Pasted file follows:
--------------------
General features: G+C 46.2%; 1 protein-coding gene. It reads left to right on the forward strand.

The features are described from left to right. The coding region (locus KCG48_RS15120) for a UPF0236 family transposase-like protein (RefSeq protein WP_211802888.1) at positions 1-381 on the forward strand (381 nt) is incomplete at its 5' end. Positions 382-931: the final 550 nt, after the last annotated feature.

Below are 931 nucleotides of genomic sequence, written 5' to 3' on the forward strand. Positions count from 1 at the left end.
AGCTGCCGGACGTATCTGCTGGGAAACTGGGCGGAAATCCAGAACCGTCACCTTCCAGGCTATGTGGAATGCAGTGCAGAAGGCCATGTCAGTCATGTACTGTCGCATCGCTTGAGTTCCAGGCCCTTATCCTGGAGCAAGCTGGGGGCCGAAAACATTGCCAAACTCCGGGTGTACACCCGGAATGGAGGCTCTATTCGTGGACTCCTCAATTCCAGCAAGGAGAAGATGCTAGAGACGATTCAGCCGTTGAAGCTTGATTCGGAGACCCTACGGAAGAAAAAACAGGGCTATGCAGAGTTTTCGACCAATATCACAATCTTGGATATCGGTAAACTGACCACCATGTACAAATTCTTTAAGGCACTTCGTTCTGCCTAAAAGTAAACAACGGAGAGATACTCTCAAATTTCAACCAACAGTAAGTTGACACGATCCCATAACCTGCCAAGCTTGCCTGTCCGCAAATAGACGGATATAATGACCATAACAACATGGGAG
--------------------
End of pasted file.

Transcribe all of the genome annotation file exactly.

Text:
General features: G+C 46.2%; 1 protein-coding gene. It reads left to right on the forward strand.

The features are described from left to right. The coding region (locus KCG48_RS15120) for a UPF0236 family transposase-like protein (RefSeq protein WP_211802888.1) at positions 1-381 on the forward strand (381 nt) is incomplete at its 5' end. Positions 382-931: the final 550 nt, after the last annotated feature.

Below are 931 nucleotides of genomic sequence, written 5' to 3' on the forward strand. Positions count from 1 at the left end.
AGCTGCCGGACGTATCTGCTGGGAAACTGGGCGGAAATCCAGAACCGTCACCTTCCAGGCTATGTGGAATGCAGTGCAGAAGGCCATGTCAGTCATGTACTGTCGCATCGCTTGAGTTCCAGGCCCTTATCCTGGAGCAAGCTGGGGGCCGAAAACATTGCCAAACTCCGGGTGTACACCCGGAATGGAGGCTCTATTCGTGGACTCCTCAATTCCAGCAAGGAGAAGATGCTAGAGACGATTCAGCCGTTGAAGCTTGATTCGGAGACCCTACGGAAGAAAAAACAGGGCTATGCAGAGTTTTCGACCAATATCACAATCTTGGATATCGGTAAACTGACCACCATGTACAAATTCTTTAAGGCACTTCGTTCTGCCTAAAAGTAAACAACGGAGAGATACTCTCAAATTTCAACCAACAGTAAGTTGACACGATCCCATAACCTGCCAAGCTTGCCTGTCCGCAAATAGACGGATATAATGACCATAACAACATGGGAG